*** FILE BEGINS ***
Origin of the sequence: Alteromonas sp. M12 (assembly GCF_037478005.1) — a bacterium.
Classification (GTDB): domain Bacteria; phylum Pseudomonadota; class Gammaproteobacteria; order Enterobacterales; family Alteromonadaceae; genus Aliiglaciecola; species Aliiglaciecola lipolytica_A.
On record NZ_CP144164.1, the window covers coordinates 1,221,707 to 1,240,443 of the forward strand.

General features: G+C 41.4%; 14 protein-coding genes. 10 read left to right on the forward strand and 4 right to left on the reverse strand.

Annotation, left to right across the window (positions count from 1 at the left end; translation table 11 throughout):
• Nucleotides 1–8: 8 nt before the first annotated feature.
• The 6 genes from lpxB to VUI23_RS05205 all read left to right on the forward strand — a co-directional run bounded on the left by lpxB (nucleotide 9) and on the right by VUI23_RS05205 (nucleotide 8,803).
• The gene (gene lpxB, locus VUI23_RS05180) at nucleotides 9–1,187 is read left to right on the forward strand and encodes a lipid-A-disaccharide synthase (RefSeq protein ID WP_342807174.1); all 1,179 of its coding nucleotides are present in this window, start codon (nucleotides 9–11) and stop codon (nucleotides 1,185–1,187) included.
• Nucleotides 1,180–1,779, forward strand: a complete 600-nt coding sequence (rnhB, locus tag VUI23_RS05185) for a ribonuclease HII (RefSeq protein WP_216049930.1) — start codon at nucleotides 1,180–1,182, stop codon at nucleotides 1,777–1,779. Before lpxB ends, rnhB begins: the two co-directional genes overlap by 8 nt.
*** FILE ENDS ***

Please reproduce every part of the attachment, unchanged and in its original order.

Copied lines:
Origin of the sequence: Alteromonas sp. M12 (assembly GCF_037478005.1) — a bacterium.
Classification (GTDB): domain Bacteria; phylum Pseudomonadota; class Gammaproteobacteria; order Enterobacterales; family Alteromonadaceae; genus Aliiglaciecola; species Aliiglaciecola lipolytica_A.
On record NZ_CP144164.1, the window covers coordinates 1,221,707 to 1,240,443 of the forward strand.

General features: G+C 41.4%; 14 protein-coding genes. 10 read left to right on the forward strand and 4 right to left on the reverse strand.

Annotation, left to right across the window (positions count from 1 at the left end; translation table 11 throughout):
• Nucleotides 1–8: 8 nt before the first annotated feature.
• The 6 genes from lpxB to VUI23_RS05205 all read left to right on the forward strand — a co-directional run bounded on the left by lpxB (nucleotide 9) and on the right by VUI23_RS05205 (nucleotide 8,803).
• The gene (gene lpxB, locus VUI23_RS05180) at nucleotides 9–1,187 is read left to right on the forward strand and encodes a lipid-A-disaccharide synthase (RefSeq protein ID WP_342807174.1); all 1,179 of its coding nucleotides are present in this window, start codon (nucleotides 9–11) and stop codon (nucleotides 1,185–1,187) included.
• Nucleotides 1,180–1,779, forward strand: a complete 600-nt coding sequence (rnhB, locus tag VUI23_RS05185) for a ribonuclease HII (RefSeq protein WP_216049930.1) — start codon at nucleotides 1,180–1,182, stop codon at nucleotides 1,777–1,779. Before lpxB ends, rnhB begins: the two co-directional genes overlap by 8 nt.